Alan Ramage

Is there an agenda to mentioning any of this? You brought it up last night with regard to Nancy Astor. You mentioned that she herself didn’t want a statue to herself, did she?

Judith Rowbotham

She did not want that memorialisation, but I don’t see it exactly as dark tourism or the opposite. I do think that the issues of memorialisation and dark tourism are interesting. I suspect it’s more to do with the cultural values placed on individuals. I suspect that Nancy Astor didn’t so much see herself as an outstanding individual, but rather as a representative of a whole lot of women and she didn’t want to mark herself out more than anybody else. Whereas, I think, we have a history of heroization or valorisation of men that actually plays into memorialisation of individual men more than of individual women. I think it’s interesting that about the only female character that you can think of in the long historical memory who ended up with a statue is Boudica with her chariot, cannily located outside the Ministry of Defence on the Embankment. You’ve got Emmeline Pankhurst, another figure associated with violence, not personal violence, certainly not in her own case, but those are about the only two prominent statues in London. I was part of a project that was trying to celebrate a millennia history of women in England. France has got Joan of Arc. Who have we got that’s, in an uncomplicated way, a representation of female valour? The more you looked at Boudica, the more problematic she became as a character who’d had anything particularly positive. So, we abandoned …

Jane Sanderson

Grace Darling. I mentioned Grace Darling to someone last night, but they didn’t actually know who she was.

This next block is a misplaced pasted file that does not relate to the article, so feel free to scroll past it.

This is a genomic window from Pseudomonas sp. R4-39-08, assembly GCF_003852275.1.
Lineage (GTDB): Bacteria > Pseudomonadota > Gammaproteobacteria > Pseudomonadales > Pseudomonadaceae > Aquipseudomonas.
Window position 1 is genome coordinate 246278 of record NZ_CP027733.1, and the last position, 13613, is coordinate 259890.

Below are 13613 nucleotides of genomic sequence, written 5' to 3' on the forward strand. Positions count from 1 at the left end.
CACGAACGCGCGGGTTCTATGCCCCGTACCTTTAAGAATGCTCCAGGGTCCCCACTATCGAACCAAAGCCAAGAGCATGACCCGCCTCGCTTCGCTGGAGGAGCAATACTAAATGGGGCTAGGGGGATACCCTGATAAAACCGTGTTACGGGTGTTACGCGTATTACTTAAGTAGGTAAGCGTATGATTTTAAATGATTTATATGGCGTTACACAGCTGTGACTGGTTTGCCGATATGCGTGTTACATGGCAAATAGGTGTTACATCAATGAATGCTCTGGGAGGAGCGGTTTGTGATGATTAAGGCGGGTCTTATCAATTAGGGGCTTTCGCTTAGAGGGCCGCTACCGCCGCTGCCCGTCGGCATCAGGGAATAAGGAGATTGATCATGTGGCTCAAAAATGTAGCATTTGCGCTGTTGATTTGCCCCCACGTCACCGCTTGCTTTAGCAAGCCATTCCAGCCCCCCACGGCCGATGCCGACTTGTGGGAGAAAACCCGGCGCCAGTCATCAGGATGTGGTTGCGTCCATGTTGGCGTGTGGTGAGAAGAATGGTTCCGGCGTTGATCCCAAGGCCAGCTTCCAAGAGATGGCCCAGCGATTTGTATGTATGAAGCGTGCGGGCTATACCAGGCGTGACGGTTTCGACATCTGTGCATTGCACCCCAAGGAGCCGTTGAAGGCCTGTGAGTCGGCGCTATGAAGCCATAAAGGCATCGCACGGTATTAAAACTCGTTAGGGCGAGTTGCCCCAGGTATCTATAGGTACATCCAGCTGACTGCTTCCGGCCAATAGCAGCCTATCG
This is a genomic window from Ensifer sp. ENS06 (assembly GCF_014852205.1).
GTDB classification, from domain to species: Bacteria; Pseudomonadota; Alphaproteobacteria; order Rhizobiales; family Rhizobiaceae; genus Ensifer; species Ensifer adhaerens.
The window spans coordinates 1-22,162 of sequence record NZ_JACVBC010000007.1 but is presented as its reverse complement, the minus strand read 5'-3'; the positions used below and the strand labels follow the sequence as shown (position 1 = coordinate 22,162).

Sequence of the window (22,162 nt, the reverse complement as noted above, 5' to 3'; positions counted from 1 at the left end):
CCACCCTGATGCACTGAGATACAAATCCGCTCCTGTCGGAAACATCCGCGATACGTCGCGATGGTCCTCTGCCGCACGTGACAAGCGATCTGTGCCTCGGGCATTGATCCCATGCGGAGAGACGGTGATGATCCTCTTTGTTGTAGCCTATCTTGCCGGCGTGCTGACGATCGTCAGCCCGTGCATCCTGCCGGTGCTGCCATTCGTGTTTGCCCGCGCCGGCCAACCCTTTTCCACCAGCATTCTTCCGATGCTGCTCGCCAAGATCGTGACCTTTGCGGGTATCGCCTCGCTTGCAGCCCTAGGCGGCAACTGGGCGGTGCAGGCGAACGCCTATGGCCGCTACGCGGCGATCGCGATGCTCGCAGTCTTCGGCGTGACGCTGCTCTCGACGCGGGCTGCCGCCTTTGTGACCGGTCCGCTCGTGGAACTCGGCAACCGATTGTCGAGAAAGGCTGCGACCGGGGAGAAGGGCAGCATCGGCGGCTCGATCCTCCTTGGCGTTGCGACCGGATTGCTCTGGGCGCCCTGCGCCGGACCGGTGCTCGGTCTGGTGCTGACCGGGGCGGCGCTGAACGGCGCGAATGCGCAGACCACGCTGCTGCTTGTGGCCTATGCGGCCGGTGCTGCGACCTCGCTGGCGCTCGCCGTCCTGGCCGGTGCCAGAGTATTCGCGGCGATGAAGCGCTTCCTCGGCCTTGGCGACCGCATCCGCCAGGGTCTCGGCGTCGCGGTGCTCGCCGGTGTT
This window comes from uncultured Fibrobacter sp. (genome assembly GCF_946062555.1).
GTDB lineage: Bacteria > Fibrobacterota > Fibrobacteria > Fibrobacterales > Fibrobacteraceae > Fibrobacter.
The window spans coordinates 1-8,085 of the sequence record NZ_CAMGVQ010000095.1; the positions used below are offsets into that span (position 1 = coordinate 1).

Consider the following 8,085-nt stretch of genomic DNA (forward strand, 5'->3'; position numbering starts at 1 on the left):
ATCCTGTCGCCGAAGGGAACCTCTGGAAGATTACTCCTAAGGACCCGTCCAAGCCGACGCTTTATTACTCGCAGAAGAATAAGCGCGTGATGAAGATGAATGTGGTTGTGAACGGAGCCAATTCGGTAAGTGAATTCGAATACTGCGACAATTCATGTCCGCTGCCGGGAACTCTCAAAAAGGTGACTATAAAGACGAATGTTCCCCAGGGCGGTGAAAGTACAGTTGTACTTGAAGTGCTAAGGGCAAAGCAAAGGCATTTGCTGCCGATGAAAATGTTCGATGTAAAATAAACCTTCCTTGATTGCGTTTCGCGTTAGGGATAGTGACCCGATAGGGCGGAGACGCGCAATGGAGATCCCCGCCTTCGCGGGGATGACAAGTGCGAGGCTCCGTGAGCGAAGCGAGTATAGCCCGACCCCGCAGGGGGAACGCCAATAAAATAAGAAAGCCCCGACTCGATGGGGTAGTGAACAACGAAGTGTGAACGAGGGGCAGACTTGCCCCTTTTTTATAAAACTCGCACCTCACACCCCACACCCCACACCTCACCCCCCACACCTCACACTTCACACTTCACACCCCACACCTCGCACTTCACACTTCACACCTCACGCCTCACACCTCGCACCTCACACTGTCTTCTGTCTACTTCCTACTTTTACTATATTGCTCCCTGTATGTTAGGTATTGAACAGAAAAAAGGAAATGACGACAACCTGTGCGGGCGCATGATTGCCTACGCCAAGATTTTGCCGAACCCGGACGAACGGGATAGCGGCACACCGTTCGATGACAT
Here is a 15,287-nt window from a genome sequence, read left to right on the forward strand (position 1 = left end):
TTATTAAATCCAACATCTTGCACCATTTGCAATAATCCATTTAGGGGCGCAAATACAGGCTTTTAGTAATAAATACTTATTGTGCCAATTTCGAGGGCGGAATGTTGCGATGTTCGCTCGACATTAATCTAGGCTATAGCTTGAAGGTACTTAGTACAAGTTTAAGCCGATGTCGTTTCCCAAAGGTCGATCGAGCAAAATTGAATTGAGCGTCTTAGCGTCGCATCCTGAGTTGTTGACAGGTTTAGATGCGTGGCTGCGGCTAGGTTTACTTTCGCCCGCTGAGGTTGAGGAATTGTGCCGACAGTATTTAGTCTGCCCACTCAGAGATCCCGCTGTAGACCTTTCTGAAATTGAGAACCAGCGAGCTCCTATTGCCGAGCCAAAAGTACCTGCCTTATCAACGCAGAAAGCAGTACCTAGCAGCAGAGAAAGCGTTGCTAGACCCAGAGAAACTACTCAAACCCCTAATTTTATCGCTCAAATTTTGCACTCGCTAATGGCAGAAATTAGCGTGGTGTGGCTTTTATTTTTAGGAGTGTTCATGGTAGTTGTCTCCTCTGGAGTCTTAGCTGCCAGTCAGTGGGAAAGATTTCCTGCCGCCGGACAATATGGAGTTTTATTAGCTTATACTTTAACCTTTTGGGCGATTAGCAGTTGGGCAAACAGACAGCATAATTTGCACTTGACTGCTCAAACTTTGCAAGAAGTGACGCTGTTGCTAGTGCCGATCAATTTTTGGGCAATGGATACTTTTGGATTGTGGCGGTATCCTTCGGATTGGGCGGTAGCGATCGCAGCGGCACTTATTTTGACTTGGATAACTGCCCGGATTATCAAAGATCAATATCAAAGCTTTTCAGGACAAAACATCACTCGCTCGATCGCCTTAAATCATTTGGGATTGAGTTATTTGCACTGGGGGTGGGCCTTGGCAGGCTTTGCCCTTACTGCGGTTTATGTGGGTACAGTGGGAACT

Kim Stevenson

What?

Judith Rowbotham

We were trying to look back because we wanted a thousand years. We were trying to look back into longer ago history for somebody. As I say, France could’ve had Joan of Arc.

Simone Schroff

Yeah, but she was burned at the stake. It’s not exactly a glory end.

Judith Rowbotham

It’s a form of martyrdom and things like that. We just done have a figure like that, which is interesting. We haven’t valorized women.

Simone Schroff

What about Elizabeth I?

Kim Stevenson

Yeah, I was thinking Elizabeth I, but then crowns and monarchs automatically get …

Judith Rowbotham

We didn’t want a monarch.

Simone Schroff

Yes, but to have a woman inheriting the crown, that by itself was remarkable.

Jane Sanderson

That also brings us onto dark tourism. Haven’t we got the original dark tourist sites in the Tower of London and London dungeons, which we’ve never really questioned. So, it’s quite interesting that some people think dark tourism is a relatively new phenomena, but it’s like you say, people going to witness executions and hangings. All the events that the Tower of London and other places have witnessed, and yet it’s a place that is very much held up in high regard.

Judith Rowbotham

If you went to the Tower of London, according to the late 18th and early 19th century guides to London, you were not going to see it as a prison, as a site of past horrors and execution, you went to see the mint and they had a zoo there, a menagerie of wild beasts. That was the big attraction of the Tower at that stage, until Harrison Ainsworth wrote a novel about the bloody Tower of London and all of a sudden, that absolutely transformed its public profile. Michael Kandiah.

Michael Kandiah

Going back to dark tourism, one of the things that occurs to me is that there’s obviously organised, shall we say in terms of Bodmin Jail and the dungeons and so forth, I must admit to doing my own disorganised dark tourism. Two separate areas because of my personal research interest. One is the Second World War and bombing sites. So, I go all around the cities looking for bombing sites. The other one is the Cold War. I’m a Cold War historian. So, when I go to Germany, I discovered a lot of Germans because I’m lurking about places, because I know they are Cold War sites and then the Germans will see me and say “why are you hanging around this bridge?”. I know what’s happened there during the Cold War periods and so forth. Fortunately, I’m not the only one, but there is a certain amount of informal stuff going on like that, isn’t there?